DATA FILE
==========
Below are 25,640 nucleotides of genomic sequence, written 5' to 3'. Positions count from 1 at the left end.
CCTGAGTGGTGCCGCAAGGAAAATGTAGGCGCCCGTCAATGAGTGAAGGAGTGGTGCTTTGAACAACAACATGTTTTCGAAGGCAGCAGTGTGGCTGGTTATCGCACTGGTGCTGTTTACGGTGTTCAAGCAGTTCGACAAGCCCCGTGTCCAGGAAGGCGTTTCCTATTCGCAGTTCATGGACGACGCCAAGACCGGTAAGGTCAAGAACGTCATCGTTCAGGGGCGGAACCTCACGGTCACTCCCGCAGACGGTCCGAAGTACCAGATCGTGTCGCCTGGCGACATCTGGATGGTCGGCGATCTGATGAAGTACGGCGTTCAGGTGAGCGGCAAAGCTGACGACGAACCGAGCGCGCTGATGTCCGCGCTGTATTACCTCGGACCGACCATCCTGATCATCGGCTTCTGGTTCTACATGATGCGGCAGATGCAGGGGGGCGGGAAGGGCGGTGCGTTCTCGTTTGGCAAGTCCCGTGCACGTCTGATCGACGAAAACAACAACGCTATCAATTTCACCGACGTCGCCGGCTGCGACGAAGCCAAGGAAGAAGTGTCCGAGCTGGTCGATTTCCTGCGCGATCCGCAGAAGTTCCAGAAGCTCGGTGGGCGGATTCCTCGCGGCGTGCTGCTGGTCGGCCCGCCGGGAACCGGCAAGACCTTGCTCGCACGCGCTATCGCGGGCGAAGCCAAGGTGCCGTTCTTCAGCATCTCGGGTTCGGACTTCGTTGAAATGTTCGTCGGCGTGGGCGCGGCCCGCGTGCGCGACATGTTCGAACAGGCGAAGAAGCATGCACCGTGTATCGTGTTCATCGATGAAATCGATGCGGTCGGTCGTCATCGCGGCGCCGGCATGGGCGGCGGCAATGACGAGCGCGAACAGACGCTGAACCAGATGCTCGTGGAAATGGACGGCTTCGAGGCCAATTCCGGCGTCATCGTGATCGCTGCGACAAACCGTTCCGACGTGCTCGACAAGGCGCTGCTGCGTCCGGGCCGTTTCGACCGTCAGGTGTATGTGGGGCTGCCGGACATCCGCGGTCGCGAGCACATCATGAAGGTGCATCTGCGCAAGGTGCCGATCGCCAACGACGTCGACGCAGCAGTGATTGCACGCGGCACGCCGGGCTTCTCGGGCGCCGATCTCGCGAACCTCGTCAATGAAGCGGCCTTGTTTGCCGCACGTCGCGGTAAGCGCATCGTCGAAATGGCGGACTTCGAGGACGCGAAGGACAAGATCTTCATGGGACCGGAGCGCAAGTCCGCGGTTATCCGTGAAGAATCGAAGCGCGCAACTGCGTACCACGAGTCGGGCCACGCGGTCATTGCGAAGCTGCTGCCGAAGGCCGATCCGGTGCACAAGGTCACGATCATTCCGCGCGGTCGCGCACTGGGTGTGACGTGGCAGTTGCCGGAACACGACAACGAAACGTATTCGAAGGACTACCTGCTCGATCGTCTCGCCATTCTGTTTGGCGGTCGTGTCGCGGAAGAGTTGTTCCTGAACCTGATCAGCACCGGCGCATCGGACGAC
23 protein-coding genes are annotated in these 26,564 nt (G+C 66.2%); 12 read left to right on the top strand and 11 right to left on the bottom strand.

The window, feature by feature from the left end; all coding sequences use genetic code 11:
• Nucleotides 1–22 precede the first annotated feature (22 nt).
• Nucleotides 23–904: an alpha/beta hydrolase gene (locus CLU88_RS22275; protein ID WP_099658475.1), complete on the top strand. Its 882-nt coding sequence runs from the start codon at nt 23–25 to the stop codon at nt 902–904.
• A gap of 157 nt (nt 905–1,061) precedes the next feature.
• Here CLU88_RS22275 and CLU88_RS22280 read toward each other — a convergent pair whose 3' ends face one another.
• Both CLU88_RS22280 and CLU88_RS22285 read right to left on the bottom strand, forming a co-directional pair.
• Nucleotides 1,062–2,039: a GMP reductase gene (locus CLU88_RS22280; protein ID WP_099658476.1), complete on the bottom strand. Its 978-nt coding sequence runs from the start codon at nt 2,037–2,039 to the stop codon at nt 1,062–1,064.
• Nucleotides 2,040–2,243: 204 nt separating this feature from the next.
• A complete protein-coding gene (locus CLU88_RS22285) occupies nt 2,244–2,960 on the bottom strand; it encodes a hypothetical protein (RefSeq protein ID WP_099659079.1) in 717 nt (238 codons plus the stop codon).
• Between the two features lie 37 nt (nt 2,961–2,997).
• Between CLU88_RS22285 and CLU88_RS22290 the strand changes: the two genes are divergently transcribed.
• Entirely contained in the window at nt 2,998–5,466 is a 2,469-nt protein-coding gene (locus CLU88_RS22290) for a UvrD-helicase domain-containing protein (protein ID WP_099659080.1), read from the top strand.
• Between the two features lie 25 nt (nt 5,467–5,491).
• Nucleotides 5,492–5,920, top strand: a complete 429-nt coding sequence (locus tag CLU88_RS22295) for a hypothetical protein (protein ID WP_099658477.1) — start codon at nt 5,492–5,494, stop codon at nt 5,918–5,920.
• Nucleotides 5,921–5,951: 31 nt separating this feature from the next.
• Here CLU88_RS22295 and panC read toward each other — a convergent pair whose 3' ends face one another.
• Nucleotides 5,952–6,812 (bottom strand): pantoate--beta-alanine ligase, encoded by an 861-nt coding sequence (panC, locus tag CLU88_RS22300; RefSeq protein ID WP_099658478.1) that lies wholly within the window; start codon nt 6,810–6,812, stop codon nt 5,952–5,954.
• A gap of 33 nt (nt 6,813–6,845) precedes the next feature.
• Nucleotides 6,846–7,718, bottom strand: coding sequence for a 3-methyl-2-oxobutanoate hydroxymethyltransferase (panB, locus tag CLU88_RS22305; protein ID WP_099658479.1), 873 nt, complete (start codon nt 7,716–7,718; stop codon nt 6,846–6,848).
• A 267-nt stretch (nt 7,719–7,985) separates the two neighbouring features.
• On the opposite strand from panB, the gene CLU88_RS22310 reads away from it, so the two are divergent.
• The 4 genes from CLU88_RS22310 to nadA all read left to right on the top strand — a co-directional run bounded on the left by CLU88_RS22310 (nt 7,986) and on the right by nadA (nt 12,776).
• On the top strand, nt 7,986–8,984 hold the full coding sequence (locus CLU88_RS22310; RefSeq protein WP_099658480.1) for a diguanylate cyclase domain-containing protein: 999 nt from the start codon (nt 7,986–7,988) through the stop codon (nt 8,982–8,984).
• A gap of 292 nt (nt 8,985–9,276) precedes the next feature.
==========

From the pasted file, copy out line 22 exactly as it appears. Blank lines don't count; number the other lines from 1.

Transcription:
• Nucleotides 6,846–7,718, bottom strand: coding sequence for a 3-methyl-2-oxobutanoate hydroxymethyltransferase (panB, locus tag CLU88_RS22305; protein ID WP_099658479.1), 873 nt, complete (start codon nt 7,716–7,718; stop codon nt 6,846–6,848).